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Ski Slopes and Saunas

A skier’s paradise on Lake Superior shores, Great Lakes sauna culture and more.

Ski Slopes and Saunas

IN THIS EPISODE:

A Lake Superior skiing destination for powderhounds, a look at how the centuries-old practice of sauna is picking up steam in the Great Lakes, and more news from around the region with The Catch.

 

When to Watch?

Check your local station for when Great Lakes Now is on in your area.

The Best Skiing in the Midwest?

SEGMENT 1 | Lac La Belle, Michigan, Keweenaw Peninsula, Mt. Bohemia

They call themselves powderhounds. After major snow storms, you will find them cruising to Michigan’s Keweenaw Peninsula for some of the finest powder skiing in America. A place called Mount Bohemia is often their destination. Beginners are discouraged from going, as the slopes look more like cliffs with trees, rocks, and plenty of powder.

Great Lakes Now recently sent a complete novice up there to check it out … and he actually survived. Correspondent Ian Solomon first set foot on a snowboard just 48 hours before arriving at Mount Bohemia.

“I’m not supposed to be here,” Solomon said. “They have been kind enough to keep me alive. Do not come here if you do not know what you’re doing.”

So why do so many expert skiers and snowboarders flock to this place? It’s the powder. Steve Rowe is an expert skier and self-professed powderhound who grew up in the Great Lakes region. He said that Lake Superior plays a key role in producing the massive amounts of snow Mount Bohemia gets each winter.

The Keweenaw Peninsula gets a lot of lake effect snow, which is the light fluffy stuff known as powder that skiers love. The New York Times recently called Mount Bohemia a “Midwestern Paradise for Skiers Who Dare.”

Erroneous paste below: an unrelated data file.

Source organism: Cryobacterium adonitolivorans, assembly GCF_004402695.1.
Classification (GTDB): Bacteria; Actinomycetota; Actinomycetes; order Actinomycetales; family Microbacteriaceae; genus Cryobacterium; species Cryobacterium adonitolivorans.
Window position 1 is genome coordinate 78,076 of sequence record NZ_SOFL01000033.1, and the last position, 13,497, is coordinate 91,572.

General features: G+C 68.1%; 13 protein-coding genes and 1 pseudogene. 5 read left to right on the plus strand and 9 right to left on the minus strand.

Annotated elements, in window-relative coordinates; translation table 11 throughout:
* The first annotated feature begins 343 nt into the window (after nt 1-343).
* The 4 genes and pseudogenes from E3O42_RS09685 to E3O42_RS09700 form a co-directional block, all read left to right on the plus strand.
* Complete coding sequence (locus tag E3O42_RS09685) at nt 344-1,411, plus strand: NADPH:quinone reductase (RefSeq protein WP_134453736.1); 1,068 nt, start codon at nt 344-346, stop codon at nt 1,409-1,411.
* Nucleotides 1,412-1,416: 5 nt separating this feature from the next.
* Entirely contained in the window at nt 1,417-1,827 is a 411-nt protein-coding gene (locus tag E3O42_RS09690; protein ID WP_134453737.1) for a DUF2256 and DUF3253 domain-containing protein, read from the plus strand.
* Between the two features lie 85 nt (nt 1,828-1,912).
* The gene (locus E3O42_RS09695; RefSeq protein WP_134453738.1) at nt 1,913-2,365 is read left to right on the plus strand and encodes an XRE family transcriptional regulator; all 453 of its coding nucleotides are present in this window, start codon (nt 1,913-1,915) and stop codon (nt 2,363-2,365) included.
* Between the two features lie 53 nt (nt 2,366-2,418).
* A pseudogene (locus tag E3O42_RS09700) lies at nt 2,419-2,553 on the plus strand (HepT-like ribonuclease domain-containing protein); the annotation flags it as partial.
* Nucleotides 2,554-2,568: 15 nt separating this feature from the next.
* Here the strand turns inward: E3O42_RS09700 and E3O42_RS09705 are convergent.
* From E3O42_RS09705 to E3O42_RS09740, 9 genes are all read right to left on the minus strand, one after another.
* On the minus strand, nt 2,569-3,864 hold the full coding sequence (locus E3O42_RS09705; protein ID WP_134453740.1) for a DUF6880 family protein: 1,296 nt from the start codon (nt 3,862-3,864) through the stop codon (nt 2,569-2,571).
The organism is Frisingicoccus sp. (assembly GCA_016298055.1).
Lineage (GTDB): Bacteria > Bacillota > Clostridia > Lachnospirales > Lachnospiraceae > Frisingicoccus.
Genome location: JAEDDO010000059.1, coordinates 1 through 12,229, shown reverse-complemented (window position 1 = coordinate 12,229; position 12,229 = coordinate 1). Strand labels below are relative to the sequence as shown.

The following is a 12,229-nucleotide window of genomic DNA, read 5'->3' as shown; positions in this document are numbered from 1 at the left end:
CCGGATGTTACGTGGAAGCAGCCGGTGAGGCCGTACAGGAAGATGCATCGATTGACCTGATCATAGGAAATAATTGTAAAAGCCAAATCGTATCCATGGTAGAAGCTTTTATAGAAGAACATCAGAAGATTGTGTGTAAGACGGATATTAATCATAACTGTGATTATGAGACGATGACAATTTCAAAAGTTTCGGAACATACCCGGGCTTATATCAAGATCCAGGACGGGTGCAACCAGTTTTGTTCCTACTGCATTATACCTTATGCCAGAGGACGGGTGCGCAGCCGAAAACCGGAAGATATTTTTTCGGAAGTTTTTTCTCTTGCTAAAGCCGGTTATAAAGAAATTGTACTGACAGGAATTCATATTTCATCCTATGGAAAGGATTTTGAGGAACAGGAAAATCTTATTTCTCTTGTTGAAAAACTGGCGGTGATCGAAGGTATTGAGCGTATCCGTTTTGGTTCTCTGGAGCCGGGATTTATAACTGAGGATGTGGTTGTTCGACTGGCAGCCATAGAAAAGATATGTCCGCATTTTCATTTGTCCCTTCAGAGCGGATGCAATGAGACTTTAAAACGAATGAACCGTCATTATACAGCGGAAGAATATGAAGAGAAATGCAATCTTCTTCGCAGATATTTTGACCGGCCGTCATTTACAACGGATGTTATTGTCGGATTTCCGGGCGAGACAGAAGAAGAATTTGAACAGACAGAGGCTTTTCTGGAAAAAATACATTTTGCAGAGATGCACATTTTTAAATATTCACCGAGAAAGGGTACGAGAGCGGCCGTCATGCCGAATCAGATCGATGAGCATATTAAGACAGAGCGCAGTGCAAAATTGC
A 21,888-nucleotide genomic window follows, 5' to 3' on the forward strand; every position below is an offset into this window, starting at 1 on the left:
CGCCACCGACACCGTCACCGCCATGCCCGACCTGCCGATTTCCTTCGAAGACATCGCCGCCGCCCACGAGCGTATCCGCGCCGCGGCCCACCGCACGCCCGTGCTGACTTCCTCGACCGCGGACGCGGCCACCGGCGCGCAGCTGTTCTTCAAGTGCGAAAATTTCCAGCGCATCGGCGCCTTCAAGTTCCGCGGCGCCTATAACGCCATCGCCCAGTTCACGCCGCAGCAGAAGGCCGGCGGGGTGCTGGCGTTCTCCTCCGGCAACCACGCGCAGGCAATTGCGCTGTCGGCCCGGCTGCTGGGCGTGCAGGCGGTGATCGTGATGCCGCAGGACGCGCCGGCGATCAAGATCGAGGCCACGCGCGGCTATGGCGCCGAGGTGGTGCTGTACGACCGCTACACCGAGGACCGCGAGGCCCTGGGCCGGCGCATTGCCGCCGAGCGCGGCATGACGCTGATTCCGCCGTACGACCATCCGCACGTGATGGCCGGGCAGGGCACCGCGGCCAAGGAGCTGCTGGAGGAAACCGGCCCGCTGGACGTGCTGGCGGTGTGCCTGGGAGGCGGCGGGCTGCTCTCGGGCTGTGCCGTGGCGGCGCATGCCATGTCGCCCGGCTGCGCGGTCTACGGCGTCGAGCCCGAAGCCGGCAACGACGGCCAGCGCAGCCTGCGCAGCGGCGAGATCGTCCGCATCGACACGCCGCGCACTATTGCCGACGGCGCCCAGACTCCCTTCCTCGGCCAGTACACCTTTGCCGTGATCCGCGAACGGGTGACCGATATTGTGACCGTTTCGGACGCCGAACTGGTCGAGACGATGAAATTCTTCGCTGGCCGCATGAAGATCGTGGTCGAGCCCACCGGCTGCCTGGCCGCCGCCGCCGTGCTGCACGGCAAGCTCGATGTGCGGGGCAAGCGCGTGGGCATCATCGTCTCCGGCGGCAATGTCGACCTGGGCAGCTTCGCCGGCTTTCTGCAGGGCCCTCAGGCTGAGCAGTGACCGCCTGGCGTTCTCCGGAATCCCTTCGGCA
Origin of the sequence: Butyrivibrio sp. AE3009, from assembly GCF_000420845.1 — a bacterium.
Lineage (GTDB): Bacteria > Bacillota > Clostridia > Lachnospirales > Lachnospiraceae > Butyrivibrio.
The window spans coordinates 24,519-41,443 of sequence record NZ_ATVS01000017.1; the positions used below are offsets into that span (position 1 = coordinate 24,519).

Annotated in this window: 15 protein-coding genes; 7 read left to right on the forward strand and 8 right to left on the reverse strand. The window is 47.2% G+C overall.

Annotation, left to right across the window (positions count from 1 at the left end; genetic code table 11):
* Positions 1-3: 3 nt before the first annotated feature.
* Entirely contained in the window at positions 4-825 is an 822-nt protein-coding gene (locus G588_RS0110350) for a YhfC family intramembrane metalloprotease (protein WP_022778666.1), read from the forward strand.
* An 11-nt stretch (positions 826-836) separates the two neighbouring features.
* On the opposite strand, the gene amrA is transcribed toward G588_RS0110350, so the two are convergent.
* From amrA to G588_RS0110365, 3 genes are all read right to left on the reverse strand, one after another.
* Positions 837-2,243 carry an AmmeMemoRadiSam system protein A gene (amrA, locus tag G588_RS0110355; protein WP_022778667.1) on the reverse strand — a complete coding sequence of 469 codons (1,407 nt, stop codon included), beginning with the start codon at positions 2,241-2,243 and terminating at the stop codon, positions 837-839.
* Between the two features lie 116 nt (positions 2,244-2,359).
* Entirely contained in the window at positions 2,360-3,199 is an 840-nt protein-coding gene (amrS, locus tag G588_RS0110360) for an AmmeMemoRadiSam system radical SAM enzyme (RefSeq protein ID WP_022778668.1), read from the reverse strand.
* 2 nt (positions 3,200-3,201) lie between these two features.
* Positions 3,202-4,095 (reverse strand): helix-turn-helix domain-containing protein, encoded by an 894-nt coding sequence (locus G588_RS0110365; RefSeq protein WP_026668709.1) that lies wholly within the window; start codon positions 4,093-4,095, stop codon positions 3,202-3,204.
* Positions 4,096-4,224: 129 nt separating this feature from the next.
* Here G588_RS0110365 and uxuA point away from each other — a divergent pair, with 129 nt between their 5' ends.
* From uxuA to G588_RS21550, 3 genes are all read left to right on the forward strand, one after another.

Good Heat

SEGMENT 2 | Minneapolis, MN; Duluth, MN

Dan Kraker, a Great Lakes Now correspondent, took a deep dive into the steam, sweat and allure of sauna culture in the Great Lakes. Kraker began with Glenn Auberbach, a longtime sauna evangelist in Minneapolis, who started a website in 2009 called Sauna Times.

Auberbach fired up his backyard sauna and told him about how and why he has embraced the sauna life ever since.

After meeting Auberbach, Kraker headed to a Minneapolis park where a mobile public sauna is set up outside a cross country ski chalet. Members of the 612 Sauna Cooperative spoke about the growth in sauna culture, and what they love about it.

Finally, Kraker checked out a “saunapreneur” called Cedar and Stone in Duluth, which manufacturers and ships high-end backyard saunas around the country. The company also offers a sauna experience in a floating barge on Lake Superior, where participants can plunge into the cold water after soaking in 200 degree heat. Kraker heated up and then took the plunge.

The Catch: News about the Lakes You Love

SEGMENT 3 | Great lakes watershed

This segment — The Catch — will help keep you in the know. This month, explore why no offshore wind farms have been built in the region, learn how Wisconsin lost 30% of its dairy farms over five years, and meet bird conservationist and migration counter Alison Vilag.

Nicole Pollack, an environmental journalist for Inside Climate News, explored why there haven’t been any successful offshore wind developments in the Great Lakes, despite enthusiasm for them in the 2010s. “There was a sense at the time that the Great Lakes could be the next big thing for wind power if they could just harness it,” Pollack said.

The lack of wind power in the region comes down to a variety of issues, from insufficient technology to a lack of community support.

Next, discover why Wisconsin lost 10% of its farms and 30% of its dairy farms between 2017 and 2022. Robert D’Andrea covered the story for Wisconsin Public Radio. Despite fewer farms, the market value of Wisconsin’s agriculture products has grown. “What we’re seeing here is fewer farms, but the remaining farms are much larger. They have more land, they have more animals, and they’re producing more products,” D’Andrea said.

Lastly, meet bird conservationist and migration counter Alison Vilag. She’s traveled all over the country and has helped document a loss of birds that scientists call staggering. “We live in a time where birds in general aren’t doing well,” Vilag said. “And I do want to draw attention to that. It’s estimated that in the last half century, this continent alone has lost a third of its birds, which is not a small number.”

Previous Episodes

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